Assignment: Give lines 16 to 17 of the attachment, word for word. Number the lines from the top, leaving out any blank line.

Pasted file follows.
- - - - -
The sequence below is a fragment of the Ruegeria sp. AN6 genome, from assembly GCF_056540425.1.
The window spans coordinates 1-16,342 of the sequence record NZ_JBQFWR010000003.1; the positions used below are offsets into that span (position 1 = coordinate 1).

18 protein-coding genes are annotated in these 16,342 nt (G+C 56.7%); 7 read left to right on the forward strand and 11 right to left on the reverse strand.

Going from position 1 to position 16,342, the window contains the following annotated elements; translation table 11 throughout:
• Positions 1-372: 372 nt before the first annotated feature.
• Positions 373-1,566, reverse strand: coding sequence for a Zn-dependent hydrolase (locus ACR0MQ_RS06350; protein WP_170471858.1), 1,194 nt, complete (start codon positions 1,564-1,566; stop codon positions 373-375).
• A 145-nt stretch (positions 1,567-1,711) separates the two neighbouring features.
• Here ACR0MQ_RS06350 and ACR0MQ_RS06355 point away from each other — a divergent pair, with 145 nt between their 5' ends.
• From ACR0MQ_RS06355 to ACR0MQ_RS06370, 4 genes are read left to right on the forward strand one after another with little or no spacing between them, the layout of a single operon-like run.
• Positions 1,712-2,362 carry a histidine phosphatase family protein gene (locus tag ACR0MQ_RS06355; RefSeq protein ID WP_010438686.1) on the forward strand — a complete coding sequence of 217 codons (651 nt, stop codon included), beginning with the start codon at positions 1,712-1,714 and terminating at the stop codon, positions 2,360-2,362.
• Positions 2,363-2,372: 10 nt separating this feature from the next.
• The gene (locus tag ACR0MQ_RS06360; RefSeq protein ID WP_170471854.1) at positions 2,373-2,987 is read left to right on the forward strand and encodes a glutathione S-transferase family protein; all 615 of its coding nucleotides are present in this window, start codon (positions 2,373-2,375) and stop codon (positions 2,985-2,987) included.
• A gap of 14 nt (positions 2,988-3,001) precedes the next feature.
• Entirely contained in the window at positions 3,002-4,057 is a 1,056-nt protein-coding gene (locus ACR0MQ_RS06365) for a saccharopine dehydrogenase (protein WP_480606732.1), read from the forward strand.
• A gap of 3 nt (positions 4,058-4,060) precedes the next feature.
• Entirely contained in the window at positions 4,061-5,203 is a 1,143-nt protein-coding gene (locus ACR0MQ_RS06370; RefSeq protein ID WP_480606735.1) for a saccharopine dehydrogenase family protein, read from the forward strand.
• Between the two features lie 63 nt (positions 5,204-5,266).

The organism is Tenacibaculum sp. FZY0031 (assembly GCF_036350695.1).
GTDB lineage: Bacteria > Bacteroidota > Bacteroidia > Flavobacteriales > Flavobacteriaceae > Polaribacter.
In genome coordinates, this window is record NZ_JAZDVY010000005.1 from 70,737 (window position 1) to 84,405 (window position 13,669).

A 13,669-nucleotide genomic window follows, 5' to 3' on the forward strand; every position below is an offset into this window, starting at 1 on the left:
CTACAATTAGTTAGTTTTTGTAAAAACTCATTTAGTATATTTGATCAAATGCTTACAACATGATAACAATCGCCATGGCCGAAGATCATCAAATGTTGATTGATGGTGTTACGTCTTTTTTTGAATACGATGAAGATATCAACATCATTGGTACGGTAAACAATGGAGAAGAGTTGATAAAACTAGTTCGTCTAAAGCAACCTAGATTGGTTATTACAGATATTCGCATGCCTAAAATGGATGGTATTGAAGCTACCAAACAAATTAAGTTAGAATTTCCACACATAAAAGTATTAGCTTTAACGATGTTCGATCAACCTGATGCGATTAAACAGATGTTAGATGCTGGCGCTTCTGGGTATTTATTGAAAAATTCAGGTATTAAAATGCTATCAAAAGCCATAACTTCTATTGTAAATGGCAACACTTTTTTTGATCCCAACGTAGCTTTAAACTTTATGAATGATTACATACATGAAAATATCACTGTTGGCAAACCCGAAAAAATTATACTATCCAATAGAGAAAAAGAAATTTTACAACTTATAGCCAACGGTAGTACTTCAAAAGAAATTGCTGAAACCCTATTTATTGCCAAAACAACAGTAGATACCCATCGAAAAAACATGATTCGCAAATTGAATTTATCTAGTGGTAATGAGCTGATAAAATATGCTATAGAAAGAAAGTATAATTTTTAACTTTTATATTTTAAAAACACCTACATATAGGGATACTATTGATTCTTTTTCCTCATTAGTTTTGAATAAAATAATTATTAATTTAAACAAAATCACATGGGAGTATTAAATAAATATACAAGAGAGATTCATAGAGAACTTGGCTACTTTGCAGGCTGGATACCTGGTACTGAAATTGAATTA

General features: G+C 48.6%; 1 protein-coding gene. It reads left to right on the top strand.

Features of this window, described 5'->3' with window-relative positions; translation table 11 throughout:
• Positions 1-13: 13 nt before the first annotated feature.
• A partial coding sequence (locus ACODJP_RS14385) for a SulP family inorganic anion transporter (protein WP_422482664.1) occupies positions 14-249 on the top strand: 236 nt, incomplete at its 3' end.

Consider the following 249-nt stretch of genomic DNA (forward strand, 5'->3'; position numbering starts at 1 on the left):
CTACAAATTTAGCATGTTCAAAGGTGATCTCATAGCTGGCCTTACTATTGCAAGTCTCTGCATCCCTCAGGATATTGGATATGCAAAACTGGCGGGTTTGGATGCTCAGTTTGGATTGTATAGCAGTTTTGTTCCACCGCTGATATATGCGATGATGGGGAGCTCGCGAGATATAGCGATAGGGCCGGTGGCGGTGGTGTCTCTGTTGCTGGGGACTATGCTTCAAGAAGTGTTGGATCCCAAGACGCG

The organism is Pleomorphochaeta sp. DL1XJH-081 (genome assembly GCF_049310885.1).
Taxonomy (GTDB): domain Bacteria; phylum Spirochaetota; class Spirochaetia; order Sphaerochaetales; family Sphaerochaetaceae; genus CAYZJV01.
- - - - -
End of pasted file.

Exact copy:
• Entirely contained in the window at positions 4,061-5,203 is a 1,143-nt protein-coding gene (locus ACR0MQ_RS06370; RefSeq protein ID WP_480606735.1) for a saccharopine dehydrogenase family protein, read from the forward strand.
• Between the two features lie 63 nt (positions 5,204-5,266).